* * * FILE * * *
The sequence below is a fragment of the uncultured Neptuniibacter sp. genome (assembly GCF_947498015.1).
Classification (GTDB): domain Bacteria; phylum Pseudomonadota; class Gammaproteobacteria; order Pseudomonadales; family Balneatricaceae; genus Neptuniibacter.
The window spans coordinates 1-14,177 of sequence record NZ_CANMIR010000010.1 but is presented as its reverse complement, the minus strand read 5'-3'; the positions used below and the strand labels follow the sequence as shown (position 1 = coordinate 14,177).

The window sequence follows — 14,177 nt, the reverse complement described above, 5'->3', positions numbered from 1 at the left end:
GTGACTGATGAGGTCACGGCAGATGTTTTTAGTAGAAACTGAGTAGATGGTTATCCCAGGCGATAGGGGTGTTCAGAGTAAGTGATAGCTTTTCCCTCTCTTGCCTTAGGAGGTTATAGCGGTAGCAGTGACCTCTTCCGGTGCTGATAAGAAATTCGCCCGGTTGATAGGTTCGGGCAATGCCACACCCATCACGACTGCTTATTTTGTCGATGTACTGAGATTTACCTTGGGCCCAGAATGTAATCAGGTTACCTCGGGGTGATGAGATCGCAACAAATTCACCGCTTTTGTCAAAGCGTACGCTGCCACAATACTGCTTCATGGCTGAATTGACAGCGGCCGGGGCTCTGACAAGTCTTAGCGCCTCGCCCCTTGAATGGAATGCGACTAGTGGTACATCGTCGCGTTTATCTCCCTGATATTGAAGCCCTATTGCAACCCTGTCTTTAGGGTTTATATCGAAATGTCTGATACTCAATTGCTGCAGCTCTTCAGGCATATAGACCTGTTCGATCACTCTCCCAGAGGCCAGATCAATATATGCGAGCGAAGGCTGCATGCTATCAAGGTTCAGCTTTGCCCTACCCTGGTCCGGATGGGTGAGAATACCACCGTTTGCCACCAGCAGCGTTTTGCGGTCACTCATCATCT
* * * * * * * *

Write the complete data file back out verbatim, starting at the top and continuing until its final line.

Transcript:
The sequence below is a fragment of the uncultured Neptuniibacter sp. genome (assembly GCF_947498015.1).
Classification (GTDB): domain Bacteria; phylum Pseudomonadota; class Gammaproteobacteria; order Pseudomonadales; family Balneatricaceae; genus Neptuniibacter.
The window spans coordinates 1-14,177 of sequence record NZ_CANMIR010000010.1 but is presented as its reverse complement, the minus strand read 5'-3'; the positions used below and the strand labels follow the sequence as shown (position 1 = coordinate 14,177).

The window sequence follows — 14,177 nt, the reverse complement described above, 5'->3', positions numbered from 1 at the left end:
GTGACTGATGAGGTCACGGCAGATGTTTTTAGTAGAAACTGAGTAGATGGTTATCCCAGGCGATAGGGGTGTTCAGAGTAAGTGATAGCTTTTCCCTCTCTTGCCTTAGGAGGTTATAGCGGTAGCAGTGACCTCTTCCGGTGCTGATAAGAAATTCGCCCGGTTGATAGGTTCGGGCAATGCCACACCCATCACGACTGCTTATTTTGTCGATGTACTGAGATTTACCTTGGGCCCAGAATGTAATCAGGTTACCTCGGGGTGATGAGATCGCAACAAATTCACCGCTTTTGTCAAAGCGTACGCTGCCACAATACTGCTTCATGGCTGAATTGACAGCGGCCGGGGCTCTGACAAGTCTTAGCGCCTCGCCCCTTGAATGGAATGCGACTAGTGGTACATCGTCGCGTTTATCTCCCTGATATTGAAGCCCTATTGCAACCCTGTCTTTAGGGTTTATATCGAAATGTCTGATACTCAATTGCTGCAGCTCTTCAGGCATATAGACCTGTTCGATCACTCTCCCAGAGGCCAGATCAATATATGCGAGCGAAGGCTGCATGCTATCAAGGTTCAGCTTTGCCCTACCCTGGTCCGGATGGGTGAGAATACCACCGTTTGCCACCAGCAGCGTTTTGCGGTCACTCATCATCT